I run alongside an abandoned firing range and across a flat field that ends against the rise of a steep hill. A trail leads up the slope. There is no sign warning DANGER: NO ENTRY! as in so many places on Guantánamo Bay Naval Base.

I long to run past the fence and along the peaceful coastline that stretches to the far-eastern tip of Cuba. But I am an attorney confined to the base. My colleagues and I represent a prisoner who is detained here. In the wake of the terrorist attacks of 9/11, at the start of the war in Afghanistan, thousands of men were rounded up—often for bounty—and interrogated. Many were subjected to torture and harsh conditions, and more than 700 were  shackled, blindfolded, hooded, and flown here to this prison. One hundred sixty-six remain. Some are guilty, and some are innocent. But the rule of law has been suspended for most of the Guantánamo detainees. For these men there are no charges, no indictments, no arraignments, and no trials. There is only indefinite incarceration, possibly until death.

The entire naval base, bay and all, is a near rectangle about nine miles by five miles, almost the size of Washington, D.C., where I live. From my position atop the hill I can see a guard tower along the fence, and I wonder if a pair of binoculars there are fixed on me right now.

I resume my afternoon jog on trails that are as perfect as one can find for running: firm soil with bits of shell. I pass an old ranch-style house with broken windows and a rusty swing set in the yard. This could be the set of a post-apocalyptic TV show. I get the feeling that I am not supposed to be here. Everywhere there are Humvee tracks, old trailers, and unidentifiable objects in various stages of decay.

I jog as far into this uncharted area as I can, toward the mouth of the river. A soldier emerges from some reeds, and then a dozen more. Guns are pointing at me. I have accidentally run into a squad on patrol in full gear. An officer waves me through. I lock eyes with the soldiers as I pass, wanting to salute to show my respect, but as a lawyer representing a detainee, I am not a welcome presence. I look down and quicken my pace.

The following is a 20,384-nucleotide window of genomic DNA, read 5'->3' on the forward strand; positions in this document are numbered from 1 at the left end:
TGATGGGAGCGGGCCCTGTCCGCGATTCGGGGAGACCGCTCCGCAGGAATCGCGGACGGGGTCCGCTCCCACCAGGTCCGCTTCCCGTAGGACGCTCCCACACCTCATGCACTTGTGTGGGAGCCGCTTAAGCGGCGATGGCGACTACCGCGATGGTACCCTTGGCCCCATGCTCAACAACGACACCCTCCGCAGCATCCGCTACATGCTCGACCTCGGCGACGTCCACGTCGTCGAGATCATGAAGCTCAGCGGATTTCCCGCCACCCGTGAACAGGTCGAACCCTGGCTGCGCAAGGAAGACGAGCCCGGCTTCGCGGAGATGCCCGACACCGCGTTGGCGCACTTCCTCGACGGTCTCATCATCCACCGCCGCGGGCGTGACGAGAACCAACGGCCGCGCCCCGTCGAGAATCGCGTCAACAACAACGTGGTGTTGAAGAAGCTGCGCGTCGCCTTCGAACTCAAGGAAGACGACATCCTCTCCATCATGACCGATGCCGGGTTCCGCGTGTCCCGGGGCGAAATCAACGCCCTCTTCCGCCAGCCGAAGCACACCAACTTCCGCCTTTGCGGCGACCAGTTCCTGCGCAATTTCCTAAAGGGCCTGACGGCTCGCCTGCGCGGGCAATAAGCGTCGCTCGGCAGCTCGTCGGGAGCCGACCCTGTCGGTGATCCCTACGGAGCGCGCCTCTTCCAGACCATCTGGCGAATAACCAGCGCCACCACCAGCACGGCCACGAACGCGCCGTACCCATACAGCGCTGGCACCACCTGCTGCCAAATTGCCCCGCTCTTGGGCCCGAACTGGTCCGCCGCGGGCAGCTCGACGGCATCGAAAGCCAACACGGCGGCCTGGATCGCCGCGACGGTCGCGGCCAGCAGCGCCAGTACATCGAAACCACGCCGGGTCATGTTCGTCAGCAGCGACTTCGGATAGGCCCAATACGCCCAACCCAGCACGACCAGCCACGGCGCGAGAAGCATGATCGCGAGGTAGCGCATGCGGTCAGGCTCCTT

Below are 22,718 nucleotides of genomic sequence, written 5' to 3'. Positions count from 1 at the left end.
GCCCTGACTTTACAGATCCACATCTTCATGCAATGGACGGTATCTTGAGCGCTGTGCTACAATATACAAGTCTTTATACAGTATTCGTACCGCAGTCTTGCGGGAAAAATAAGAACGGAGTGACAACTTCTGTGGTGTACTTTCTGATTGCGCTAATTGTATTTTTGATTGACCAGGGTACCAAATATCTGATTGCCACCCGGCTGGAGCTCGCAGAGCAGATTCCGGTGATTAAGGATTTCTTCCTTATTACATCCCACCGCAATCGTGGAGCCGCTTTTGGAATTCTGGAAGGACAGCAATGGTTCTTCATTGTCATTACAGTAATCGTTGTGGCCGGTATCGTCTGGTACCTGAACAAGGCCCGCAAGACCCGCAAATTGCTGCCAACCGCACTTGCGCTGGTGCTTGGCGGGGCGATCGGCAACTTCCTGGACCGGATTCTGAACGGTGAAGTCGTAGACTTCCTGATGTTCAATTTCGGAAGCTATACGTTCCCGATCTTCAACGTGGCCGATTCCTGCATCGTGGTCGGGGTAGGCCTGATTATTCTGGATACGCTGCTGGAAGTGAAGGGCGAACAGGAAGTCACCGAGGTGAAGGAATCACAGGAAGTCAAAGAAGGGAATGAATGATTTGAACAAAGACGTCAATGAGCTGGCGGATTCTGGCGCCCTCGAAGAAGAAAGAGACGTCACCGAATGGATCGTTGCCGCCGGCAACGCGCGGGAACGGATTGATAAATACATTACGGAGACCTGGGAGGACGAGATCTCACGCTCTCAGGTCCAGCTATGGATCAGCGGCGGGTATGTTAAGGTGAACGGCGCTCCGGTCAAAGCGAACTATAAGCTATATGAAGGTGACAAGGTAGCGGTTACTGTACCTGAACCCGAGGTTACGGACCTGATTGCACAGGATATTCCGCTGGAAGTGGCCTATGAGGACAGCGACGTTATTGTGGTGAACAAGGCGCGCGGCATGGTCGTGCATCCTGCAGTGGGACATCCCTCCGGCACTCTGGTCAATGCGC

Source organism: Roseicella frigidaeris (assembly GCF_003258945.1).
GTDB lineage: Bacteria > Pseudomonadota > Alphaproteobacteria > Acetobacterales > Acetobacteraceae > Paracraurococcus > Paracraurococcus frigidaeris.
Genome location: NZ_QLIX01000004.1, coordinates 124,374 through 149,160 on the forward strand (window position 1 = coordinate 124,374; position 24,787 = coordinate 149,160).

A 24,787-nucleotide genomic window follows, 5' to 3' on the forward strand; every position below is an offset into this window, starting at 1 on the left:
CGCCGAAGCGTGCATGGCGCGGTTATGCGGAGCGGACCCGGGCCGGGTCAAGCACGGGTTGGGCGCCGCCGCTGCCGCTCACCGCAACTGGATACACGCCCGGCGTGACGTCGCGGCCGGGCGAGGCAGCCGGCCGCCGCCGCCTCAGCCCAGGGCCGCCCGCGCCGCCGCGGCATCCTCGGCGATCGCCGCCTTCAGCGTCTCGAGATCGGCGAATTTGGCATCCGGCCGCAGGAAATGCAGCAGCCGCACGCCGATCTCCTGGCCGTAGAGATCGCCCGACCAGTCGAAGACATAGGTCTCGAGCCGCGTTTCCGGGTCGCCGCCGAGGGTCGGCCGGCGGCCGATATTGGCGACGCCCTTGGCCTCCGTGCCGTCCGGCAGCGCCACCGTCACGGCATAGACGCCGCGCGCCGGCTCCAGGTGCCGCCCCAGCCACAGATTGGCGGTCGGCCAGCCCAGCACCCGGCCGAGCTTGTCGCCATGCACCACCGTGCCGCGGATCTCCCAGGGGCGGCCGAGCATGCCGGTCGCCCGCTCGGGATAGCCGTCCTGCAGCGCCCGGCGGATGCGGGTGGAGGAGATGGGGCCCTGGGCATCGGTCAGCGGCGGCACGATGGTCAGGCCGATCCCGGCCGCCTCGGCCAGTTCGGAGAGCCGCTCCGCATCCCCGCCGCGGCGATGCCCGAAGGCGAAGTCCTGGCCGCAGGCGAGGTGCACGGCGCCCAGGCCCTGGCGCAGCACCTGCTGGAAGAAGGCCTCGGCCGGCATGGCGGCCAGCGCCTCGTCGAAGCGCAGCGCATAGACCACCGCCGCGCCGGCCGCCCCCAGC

In 2008 our U.S. Supreme Court found that the detainees at Guantánamo cannot be held indefinitely without a trial. At that time, hundreds were released, including two of my firm’s three clients. One was guilty of nothing but charity and let go after five years of confinement under horrendous conditions. The other had been a case of mistaken identity—military authorities had simply rounded up the wrong man, and he’d spent seven years in prison for nothing.

Our remaining detainee is a Muslim from Russia, a ballet dancer by profession. “A ballet-dancing terrorist,” he jokes. He is now in his eleventh year of imprisonment. He discovered Islam as an adult while in the Russian Army, which is rife with discrimination against Muslims. When the authorities would not even permit him to name his son Yusef instead of Josef, his family decided to leave. He emigrated ahead of his wife and son and made it as far as Pakistan, where in early 2002 he was arrested by Pakistani police, turned over to U.S. forces, and then shipped to Guantánamo on a military-transport plane in conditions worse than those for animals.

In 2010, there was a hearing for our ballet dancer to determine if the detainee met the legal definition of an “enemy combatant,” a definition the courts have made both broad and vague. The most satisfying moment in the case was the day the hearing ended, before the decision was released. Our achievement? There had been a process. This is what elevates a nation that follows the rule of law above those that don’t: we do not round up prisoners and mistreat them and detain them indefinitely without due process.

We won the weeklong hearing. But the government has appealed, and during the appeal, our client’s release has been put on hold for three years. Eleven years into our client’s detention, we are still waiting to find out if our victory will be allowed to stand. If it is, he will be the only one freed out of the dozens who won their hearings in 2010.

We try to explain to our client that, although he won his hearing three years ago, there may yet be another hearing, but he barely listens. Is it any wonder he has lost interest in his legal case? It just goes on and on, like his imprisonment. His son, Yusef, now twelve, long ago fled Russia with his mother to Syria, then to a refugee camp in Jordan, and then back full circle to Russia. The boy longs to meet his father.

The final leg of my run is a two-mile downhill slope to the ferry landing, with a full view of the bay and, in the distance, a mountain topped by white wind turbines. The dusk light turns everything golden. These are the running moments that allow me briefly to forget all else.

Our client remains in prison, along with 165 other detainees. A few of them are guilty, to be sure, but others are innocents stuck in the Kafkaesque labyrinth of Guantánamo. Even if he is someday released, our client will always be a leper in the West. Yet somehow he remains cheerful and makes jokes. We converse on many topics: history, philosophy, sports. He has maintained his dancer’s build and enthusiasm for physical fitness, and he knows that I am a marathoner. Chained to the floor, he asks me about my running. •

 –Author Gary Thompson is an attorney who represents detainees imprisoned at Guantánamo Bay. He lives with his wife and children in Washington, D.C.